Farmers and ranchers forced to sell livestock due to drought may have an additional year to replace the livestock and defer tax on any gains from the forced sales. Here are some important facts to help farmers understand how the deferral works and their eligibility.
- The one-year extension gives eligible farmers and ranchers until the end of the tax year after the first drought-free year to replace the sold livestock.
- The farm or ranch must be in an applicable region to qualify for relief. An applicable region is a county or other jurisdiction designated as eligible for federal assistance plus counties contiguous to it.
- The farmer’s county, parish, city, or district included in the applicable region must be listed as suffering exceptional, extreme, or severe drought conditions by the National Drought Mitigation Center. All or part of 36 states and one U.S. territory are listed.
- The relief applies to farmers who were affected by drought that happened between September 1, 2020, and August 31, 2021.
- This relief generally applies to capital gains realized by eligible farmers and ranchers on sales of livestock held for draft, dairy, or breeding purposes. Sales of other livestock, such as those raised for slaughter or held for sporting purposes, or poultry are not eligible.
- To qualify, the sales must be solely due to drought, flooding, or other severe weather causing the region to be designated as eligible for federal assistance.
- Farmers generally must replace the livestock within a four-year period instead of the usual two-year period.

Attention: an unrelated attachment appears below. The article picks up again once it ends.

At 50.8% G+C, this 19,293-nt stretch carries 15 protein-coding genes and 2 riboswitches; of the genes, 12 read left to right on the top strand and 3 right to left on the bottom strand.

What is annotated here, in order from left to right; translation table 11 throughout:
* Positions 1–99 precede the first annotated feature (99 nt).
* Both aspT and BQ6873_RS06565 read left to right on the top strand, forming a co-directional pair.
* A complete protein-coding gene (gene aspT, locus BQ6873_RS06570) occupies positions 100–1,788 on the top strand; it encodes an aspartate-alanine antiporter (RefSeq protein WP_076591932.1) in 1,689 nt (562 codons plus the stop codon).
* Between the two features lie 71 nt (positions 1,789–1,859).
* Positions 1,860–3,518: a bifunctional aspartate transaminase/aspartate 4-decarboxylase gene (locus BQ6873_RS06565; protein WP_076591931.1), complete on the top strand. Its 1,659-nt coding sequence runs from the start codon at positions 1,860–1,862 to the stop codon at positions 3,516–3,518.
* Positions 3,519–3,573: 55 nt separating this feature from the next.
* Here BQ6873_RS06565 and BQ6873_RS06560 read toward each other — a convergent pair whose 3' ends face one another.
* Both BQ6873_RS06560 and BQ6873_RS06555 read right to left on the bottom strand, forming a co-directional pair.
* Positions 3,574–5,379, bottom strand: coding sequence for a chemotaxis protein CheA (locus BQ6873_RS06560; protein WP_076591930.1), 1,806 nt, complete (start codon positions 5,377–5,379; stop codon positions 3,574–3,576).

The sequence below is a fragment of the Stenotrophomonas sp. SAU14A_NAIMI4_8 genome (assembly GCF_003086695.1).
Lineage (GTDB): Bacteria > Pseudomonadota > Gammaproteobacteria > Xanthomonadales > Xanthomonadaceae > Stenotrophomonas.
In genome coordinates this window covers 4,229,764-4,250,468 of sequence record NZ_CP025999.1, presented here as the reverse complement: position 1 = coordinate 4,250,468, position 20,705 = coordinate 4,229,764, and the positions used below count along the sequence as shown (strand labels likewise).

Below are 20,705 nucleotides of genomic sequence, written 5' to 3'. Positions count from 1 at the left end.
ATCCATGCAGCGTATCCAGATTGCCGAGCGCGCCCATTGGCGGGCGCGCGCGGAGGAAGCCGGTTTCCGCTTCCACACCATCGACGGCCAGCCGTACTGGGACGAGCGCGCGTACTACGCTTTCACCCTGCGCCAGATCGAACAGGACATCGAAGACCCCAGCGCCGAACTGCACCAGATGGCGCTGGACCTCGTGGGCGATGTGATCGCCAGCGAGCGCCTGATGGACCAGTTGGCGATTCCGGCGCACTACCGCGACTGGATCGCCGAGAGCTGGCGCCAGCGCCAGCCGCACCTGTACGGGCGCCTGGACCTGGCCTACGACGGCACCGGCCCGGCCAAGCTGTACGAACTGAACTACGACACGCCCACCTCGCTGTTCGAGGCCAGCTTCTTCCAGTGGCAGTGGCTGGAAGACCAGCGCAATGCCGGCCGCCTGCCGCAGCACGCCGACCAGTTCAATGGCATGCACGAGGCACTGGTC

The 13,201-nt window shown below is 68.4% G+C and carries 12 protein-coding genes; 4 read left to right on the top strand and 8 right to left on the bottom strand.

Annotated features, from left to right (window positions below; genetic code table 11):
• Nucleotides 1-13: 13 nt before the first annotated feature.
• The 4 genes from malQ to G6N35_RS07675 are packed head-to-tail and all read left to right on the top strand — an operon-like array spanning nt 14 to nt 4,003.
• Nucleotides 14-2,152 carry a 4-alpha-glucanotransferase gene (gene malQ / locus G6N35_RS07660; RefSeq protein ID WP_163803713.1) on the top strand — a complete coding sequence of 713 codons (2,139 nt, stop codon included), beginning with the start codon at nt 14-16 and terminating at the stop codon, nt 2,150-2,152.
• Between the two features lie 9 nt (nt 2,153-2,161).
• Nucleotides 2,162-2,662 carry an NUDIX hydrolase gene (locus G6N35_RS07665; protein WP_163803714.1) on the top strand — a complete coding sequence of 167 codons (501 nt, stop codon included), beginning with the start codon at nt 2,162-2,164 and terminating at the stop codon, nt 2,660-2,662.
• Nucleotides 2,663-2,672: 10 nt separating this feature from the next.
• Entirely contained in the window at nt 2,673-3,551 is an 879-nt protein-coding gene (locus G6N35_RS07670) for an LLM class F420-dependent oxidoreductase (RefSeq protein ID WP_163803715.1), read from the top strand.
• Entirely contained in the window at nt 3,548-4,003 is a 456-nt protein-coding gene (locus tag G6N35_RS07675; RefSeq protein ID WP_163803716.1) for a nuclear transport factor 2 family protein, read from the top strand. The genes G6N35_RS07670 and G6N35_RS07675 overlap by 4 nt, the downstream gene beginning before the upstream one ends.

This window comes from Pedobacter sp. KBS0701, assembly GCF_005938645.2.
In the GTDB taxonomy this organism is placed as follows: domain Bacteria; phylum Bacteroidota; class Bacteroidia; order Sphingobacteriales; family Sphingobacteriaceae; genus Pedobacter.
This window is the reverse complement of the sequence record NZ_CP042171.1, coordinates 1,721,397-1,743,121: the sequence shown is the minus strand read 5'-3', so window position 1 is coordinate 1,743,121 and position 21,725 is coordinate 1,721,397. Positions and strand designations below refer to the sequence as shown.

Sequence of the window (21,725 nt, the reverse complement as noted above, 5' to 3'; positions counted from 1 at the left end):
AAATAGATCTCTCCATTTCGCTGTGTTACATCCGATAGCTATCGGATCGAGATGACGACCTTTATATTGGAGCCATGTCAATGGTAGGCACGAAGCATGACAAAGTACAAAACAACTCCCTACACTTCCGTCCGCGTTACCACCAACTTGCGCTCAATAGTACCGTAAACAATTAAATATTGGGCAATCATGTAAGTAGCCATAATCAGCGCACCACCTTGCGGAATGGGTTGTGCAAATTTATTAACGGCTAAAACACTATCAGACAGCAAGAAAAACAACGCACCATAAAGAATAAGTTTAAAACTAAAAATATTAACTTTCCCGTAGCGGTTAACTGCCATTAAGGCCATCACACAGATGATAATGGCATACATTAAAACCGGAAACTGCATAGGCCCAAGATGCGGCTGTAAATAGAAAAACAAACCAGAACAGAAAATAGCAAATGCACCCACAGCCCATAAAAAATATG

- Qualified farmers and ranchers whose drought-sale replacement period was scheduled to expire at the end of this tax year, December 31, 2021, in most cases, now have until the end of their next tax year. The normal drought sale replacement period is four years. As such, this extension immediately impacts drought sales that occurred during 2017. Furthermore, the replacement periods for some drought sales before 2017 are also affected because of previous drought-related extensions affecting some of these areas.
Please call the office if you want more information about reporting drought sales or other farm-related tax issues.
Advertising and Marketing Costs May Be Tax Deductible
As a small business owner, you may be able to deduct advertising and marketing expenses that help them bring in new customers and keep existing ones. Even better is that these deductions help small businesses save money on their taxes.
Generally, small businesses can’t deduct amounts they pay to influence legislation, which includes advertising in a convention program of a political party or any other publication if any of the proceeds from the publication are for, or intended for, the use of a political party or candidate. Here’s what else you need to know about this valuable tax deduction:
Advertising and marketing costs must be ordinary and necessary.
An ordinary expense is one that is common and accepted in the industry. A necessary expense is one that is helpful and appropriate for the trade or business. An expense does not have to be indispensable to be considered necessary. Advertising and marketing costs that are ordinary and necessary are tax-deductible.
Advertising expenses include:
- Reasonable advertising expenses that are directly related to the business activities.
- An expense for the cost of institutional or goodwill advertising to keep the business name before the public if it relates to a reasonable expectation to gain business in the future. For example, the cost of advertising that encourages people to contribute to the Red Cross or to participate in similar causes is usually deductible.
- The cost of providing meals, entertainment, or recreational facilities to the public as a means of advertising or promoting goodwill in the community.
As always, don’t hesitate to call if you have any questions regarding tax deductions that benefit your small business.